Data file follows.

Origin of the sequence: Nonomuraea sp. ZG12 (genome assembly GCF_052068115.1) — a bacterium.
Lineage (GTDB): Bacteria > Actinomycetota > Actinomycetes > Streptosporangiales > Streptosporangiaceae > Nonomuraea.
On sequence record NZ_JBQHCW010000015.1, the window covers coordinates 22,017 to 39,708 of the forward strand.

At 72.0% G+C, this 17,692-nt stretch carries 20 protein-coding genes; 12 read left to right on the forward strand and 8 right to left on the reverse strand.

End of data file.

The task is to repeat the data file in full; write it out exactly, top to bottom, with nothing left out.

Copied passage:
Origin of the sequence: Nonomuraea sp. ZG12 (genome assembly GCF_052068115.1) — a bacterium.
Lineage (GTDB): Bacteria > Actinomycetota > Actinomycetes > Streptosporangiales > Streptosporangiaceae > Nonomuraea.
On sequence record NZ_JBQHCW010000015.1, the window covers coordinates 22,017 to 39,708 of the forward strand.

At 72.0% G+C, this 17,692-nt stretch carries 20 protein-coding genes; 12 read left to right on the forward strand and 8 right to left on the reverse strand.